Welcome to page two of 100 LEMURS, an international collaboration between the Duke Lemur Center, a world leader in the study, care, and conservation of lemurs, and Rachel Hudson, an award-winning wildlife illustrator based in the UK!
To return to page one and to view our first 14 featured species, please click here.
Check out this handsome male red-collared brown lemur (Eulemur collaris), one of 11 species of brown lemur categorized under the genus Eulemur!
Unlike most lemur species, collared lemurs are not female-dominant and display no clear dominance hierarchy.
Like the blue-eyed black lemurs featured in Days Thirteen and Fourteen, collared lemurs are sexually dichromatic, meaning that males and females have different coloration patterns. Males (pictured here) have a larger, bushier “beard” compared to the females. Their beard is also more of a reddish-cream color whereas the females’ beards are darker in color.
Collared lemurs look similar to the white-collared lemur, but can be distinguished by their slightly darker beards.
Six collared lemurs live at the DLC. To learn more about these endangered lemurs, please visit our collared lemur species homepage.
Look at this female red-collared brown lemur (Eulemur collaris) with her tiny peekaboo baby! Collared lemurs are sexually dichromatic, which means that females have different coloration patterns compared to the males of their species.
Compared to males, female collared lemurs have a darker, less bushy “beard” – which also looks like an orange collar, hence these lemurs’ name.
Collared lemurs are classified as endangered and live in the southeast rainforests of Madagascar.
At the DLC, collared lemurs are given French-themed names. Our most recent collared lemur birth was little Celine, born to first-time mom Bijou!
Meet the male common black lemur (Eulemur macaco)! Common black lemurs live in northwestern Madagascar in primary and secondary humid forests, and are currently classified as a vulnerable species.
They’re cathemeral, meaning they will forage for food both during the day and at night.
These bewhiskered black lemurs are important pollinators for the Parkia genus of trees, whose flowers only bloom at night. They are also the sole seed dispersers for several plant species, and are one of the main pollinators for the iconic traveller’s palm.
This species used to be housed at the Duke Lemur Center, where individuals were named after Greek gods and mythological figures.
In Madagascar, common black lemurs (Eulemur macaco) — like this female pictured here — will gently bite toxic millipedes to provoke them into releasing their toxins. The lemurs will then rub the millipedes all over their fur. The toxins produced by the millipedes are insect repellent!
Common black lemurs are sexually dichromatic. Males have black ear tufts and rich black fur covering their entire bodies. Females have white ear tufts and brownish-orange fur.
Infants are born with their mother’s coloration. Male infants will gradually shed out and grow in adult male coloration patterns, starting at about 5-6 weeks of age.
Lemurs have long wet noses and a keen sense of smell, and scent is an important means of communication! A male crowned lemur (Eulemur coronatus, pictured here) has a variety of scent-marking methods, one of which involves vigorously rubbing the top of his head, where a scent gland is located, onto a suitable marking surface.
Some efforts, such as courting a female, involve so much scent-marking that occasionally the male will develop a small, temporary bald patch on his forehead!
Look at this gorgeous female crowned lemur and her adorable infant! Crowned lemurs (Eulemur coronatus) are named after the males’ vivid black and orange “crowns” on their foreheads. Whereas males’ fur is a rich chestnut brown, females’ fur is soft gray with a light orange “tiara” on the forehead.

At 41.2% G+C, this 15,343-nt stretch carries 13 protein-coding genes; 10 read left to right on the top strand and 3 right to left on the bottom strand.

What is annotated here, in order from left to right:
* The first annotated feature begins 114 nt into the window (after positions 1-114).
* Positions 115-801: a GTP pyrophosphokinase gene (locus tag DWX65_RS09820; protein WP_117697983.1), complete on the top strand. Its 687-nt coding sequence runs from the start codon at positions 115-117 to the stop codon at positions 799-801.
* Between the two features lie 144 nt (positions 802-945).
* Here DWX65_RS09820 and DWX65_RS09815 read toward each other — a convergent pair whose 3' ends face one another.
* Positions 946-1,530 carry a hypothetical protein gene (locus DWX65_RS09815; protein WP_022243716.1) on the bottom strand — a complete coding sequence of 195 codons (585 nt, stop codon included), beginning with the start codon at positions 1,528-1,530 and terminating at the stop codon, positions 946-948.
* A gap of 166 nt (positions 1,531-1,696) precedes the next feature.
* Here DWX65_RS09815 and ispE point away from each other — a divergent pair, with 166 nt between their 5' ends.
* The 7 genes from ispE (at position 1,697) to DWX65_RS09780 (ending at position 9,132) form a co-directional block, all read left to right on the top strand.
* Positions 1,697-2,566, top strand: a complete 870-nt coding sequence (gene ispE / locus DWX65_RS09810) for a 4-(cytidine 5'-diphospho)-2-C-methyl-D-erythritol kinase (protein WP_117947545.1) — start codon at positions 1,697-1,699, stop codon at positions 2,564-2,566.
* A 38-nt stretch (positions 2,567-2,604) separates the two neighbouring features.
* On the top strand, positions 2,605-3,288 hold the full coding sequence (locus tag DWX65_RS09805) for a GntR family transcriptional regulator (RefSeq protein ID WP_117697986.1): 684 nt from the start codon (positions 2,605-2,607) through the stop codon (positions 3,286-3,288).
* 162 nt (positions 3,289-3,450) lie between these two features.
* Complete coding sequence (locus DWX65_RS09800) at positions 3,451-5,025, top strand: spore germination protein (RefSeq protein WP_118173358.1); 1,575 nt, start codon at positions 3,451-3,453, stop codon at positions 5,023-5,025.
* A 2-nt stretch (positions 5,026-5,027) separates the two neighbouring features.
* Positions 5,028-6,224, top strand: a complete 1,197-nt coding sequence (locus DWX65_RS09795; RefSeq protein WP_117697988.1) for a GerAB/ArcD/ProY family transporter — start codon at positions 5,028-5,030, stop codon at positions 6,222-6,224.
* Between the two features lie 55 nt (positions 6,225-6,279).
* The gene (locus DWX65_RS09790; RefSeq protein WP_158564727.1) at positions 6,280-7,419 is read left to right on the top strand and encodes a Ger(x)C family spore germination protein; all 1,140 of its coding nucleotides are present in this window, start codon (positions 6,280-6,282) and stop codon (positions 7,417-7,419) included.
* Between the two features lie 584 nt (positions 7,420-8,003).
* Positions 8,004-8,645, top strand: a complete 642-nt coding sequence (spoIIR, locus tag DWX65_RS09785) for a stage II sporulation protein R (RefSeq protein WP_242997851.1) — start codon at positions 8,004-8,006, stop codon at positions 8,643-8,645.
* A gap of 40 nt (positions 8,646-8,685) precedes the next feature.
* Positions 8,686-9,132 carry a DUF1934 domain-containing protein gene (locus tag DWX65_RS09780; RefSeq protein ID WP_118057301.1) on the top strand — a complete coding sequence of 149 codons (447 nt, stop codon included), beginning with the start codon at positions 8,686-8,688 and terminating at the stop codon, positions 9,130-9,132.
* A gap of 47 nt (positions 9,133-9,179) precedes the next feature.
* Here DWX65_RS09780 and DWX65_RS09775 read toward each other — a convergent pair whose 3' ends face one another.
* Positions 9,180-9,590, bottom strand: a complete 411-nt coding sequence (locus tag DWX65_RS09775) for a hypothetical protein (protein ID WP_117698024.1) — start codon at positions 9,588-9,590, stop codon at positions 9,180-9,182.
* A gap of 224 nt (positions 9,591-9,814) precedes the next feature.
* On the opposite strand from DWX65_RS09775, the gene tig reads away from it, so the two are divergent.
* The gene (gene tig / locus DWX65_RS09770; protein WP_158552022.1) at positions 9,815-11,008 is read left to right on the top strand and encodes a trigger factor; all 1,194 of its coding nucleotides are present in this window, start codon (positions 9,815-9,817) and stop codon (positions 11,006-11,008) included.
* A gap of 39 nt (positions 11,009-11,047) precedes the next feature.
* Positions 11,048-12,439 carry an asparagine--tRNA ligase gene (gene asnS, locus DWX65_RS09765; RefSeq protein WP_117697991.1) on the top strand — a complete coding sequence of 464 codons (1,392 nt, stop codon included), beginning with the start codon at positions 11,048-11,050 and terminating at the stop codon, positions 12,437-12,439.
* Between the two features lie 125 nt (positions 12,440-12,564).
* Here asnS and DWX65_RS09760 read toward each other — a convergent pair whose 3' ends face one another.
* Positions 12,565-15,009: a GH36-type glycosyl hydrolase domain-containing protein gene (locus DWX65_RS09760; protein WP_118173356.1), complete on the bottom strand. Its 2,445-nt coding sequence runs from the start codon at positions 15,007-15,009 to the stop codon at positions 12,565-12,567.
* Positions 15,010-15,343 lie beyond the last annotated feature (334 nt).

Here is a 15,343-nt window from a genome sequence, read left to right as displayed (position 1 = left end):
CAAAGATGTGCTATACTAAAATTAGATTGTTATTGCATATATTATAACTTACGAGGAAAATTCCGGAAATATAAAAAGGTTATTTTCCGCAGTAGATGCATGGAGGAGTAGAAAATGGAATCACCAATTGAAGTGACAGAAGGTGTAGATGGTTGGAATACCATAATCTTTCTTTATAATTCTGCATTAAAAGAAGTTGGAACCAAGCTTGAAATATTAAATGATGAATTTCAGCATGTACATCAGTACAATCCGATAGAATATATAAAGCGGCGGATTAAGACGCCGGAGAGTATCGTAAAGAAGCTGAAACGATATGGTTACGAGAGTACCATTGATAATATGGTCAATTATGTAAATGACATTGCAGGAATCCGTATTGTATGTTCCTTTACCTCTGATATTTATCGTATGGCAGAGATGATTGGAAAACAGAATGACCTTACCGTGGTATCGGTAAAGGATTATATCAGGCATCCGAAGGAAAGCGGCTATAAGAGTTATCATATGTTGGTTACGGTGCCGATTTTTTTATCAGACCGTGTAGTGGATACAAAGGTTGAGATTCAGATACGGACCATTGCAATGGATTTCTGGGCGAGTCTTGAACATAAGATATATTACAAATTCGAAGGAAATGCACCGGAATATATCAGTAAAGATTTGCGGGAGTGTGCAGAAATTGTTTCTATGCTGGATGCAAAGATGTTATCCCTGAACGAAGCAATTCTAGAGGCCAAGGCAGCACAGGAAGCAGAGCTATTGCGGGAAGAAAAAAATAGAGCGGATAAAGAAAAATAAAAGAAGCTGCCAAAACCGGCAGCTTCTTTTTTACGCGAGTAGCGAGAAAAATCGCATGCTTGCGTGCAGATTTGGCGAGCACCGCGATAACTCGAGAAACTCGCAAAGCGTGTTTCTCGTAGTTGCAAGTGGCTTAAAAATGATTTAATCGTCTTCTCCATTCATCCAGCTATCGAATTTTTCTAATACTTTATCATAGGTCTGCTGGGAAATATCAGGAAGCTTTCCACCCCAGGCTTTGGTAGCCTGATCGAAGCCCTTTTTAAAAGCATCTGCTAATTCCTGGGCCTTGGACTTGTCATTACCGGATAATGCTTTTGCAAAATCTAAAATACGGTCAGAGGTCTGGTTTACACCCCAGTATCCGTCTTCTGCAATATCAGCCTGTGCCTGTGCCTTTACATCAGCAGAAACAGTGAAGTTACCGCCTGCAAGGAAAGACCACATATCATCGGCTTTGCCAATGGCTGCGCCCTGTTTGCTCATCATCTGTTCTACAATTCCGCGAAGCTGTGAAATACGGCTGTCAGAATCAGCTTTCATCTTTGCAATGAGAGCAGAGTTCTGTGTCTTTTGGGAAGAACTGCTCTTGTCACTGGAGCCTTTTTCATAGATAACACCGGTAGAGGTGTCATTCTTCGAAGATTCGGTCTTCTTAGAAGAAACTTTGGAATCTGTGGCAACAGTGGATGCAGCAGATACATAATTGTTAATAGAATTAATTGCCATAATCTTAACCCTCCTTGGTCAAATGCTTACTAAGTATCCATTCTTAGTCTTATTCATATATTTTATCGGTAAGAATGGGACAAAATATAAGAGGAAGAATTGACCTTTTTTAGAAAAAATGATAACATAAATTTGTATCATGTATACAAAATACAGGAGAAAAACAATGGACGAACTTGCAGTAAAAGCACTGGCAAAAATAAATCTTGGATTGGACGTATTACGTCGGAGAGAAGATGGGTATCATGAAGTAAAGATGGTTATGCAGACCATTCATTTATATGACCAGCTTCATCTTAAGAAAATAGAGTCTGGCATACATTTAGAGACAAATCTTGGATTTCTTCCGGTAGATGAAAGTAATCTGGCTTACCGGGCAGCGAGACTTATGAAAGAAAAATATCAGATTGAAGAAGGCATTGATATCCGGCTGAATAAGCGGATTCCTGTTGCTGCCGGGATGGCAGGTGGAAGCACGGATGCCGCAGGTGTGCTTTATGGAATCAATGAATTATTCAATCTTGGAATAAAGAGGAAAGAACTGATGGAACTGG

Crowned lemurs are endangered due to habitat loss, including deforestation caused by sapphire mining. (According to the president of the Natural Sapphire Company, Michael Arnstein, Madagascar produces about half of the world’s high-end sapphires.)
How can you help? Before purchasing a sapphire, ask where your stone was mined and buy only from jewelers who are committed to ethical sourcing. Or consider heirloom or antique stones: vintage jewels can be reset to make a modern necklace or ring, and don’t perpetuate current illegal mining operations.
If you’d like to learn more about crowned lemurs while supporting their care at the DLC and their conservation in Madagascar, please consider symbolically adopting Sanura, a female crowned lemur, through our Adopt a Lemur Program!
What’s in a name? Don’t be fooled: This male mongoose lemur (Eulemur mongoz) is not related to mongooses! Instead, this lemur species probably gets its name from its supposed similarity – at least superficially – to the mongoose. Both animals have small ears, pointy noses, long tails, and grizzled fur.
Unlike the carnivorous mongoose, however, the mongoose lemur is a gentle primate that feeds on fruit, flowers, nectar, and leaves. Males, like the one pictured here, have vivid orange chins whereas females’ chins are snowy white.
Sadly, the mongoose lemur is critically endangered in Madagascar due to habitat loss and bushmeat hunting. 10 mongoose lemurs live at the DLC as part of our conservation breeding program. If you’d like to learn more about these very special, very endangered lemurs, please visit our mongoose lemur species homepage.
Critically endangered mongoose lemurs, like this female mongoose lemur and her infant, live in the dry deciduous forests of northwestern Madagascar.
They live in small family groups generally consisting of a strongly bonded adult male (distinguished by his orange cheeks and chin) and female (white cheeks and chin), plus 1-3 of their immature offspring.
Like most lemurs (the aye-aye is a notable exception), mongoose lemurs’ bottom teeth form a special toothcomb, which they use for grooming themselves and other lemurs within the family group. Social grooming is not only hygienic but also strengthens the social bonds within the group.
10 mongoose lemurs live at the DLC as part of our conservation breeding program.